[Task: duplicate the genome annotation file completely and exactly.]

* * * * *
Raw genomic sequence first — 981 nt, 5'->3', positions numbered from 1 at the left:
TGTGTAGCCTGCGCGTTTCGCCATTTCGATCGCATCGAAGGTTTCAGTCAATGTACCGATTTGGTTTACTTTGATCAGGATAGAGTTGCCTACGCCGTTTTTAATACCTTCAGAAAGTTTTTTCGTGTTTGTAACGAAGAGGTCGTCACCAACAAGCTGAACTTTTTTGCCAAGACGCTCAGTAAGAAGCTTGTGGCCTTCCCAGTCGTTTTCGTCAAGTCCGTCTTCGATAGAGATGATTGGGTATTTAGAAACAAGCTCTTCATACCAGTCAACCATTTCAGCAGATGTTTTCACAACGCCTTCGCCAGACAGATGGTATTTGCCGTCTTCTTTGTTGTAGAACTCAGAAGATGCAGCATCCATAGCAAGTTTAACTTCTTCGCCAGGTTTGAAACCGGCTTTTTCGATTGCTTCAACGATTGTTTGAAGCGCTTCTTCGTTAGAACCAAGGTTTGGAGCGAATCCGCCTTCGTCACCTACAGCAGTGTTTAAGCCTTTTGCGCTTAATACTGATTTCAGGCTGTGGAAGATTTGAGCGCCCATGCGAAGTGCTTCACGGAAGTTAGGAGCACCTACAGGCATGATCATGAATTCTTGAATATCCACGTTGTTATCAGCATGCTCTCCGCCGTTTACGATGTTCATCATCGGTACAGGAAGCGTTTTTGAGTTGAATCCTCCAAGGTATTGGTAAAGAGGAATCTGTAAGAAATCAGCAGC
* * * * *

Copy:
Raw genomic sequence first — 981 nt, 5'->3', positions numbered from 1 at the left:
TGTGTAGCCTGCGCGTTTCGCCATTTCGATCGCATCGAAGGTTTCAGTCAATGTACCGATTTGGTTTACTTTGATCAGGATAGAGTTGCCTACGCCGTTTTTAATACCTTCAGAAAGTTTTTTCGTGTTTGTAACGAAGAGGTCGTCACCAACAAGCTGAACTTTTTTGCCAAGACGCTCAGTAAGAAGCTTGTGGCCTTCCCAGTCGTTTTCGTCAAGTCCGTCTTCGATAGAGATGATTGGGTATTTAGAAACAAGCTCTTCATACCAGTCAACCATTTCAGCAGATGTTTTCACAACGCCTTCGCCAGACAGATGGTATTTGCCGTCTTCTTTGTTGTAGAACTCAGAAGATGCAGCATCCATAGCAAGTTTAACTTCTTCGCCAGGTTTGAAACCGGCTTTTTCGATTGCTTCAACGATTGTTTGAAGCGCTTCTTCGTTAGAACCAAGGTTTGGAGCGAATCCGCCTTCGTCACCTACAGCAGTGTTTAAGCCTTTTGCGCTTAATACTGATTTCAGGCTGTGGAAGATTTGAGCGCCCATGCGAAGTGCTTCACGGAAGTTAGGAGCACCTACAGGCATGATCATGAATTCTTGAATATCCACGTTGTTATCAGCATGCTCTCCGCCGTTTACGATGTTCATCATCGGTACAGGAAGCGTTTTTGAGTTGAATCCTCCAAGGTATTGGTAAAGAGGAATCTGTAAGAAATCAGCAGC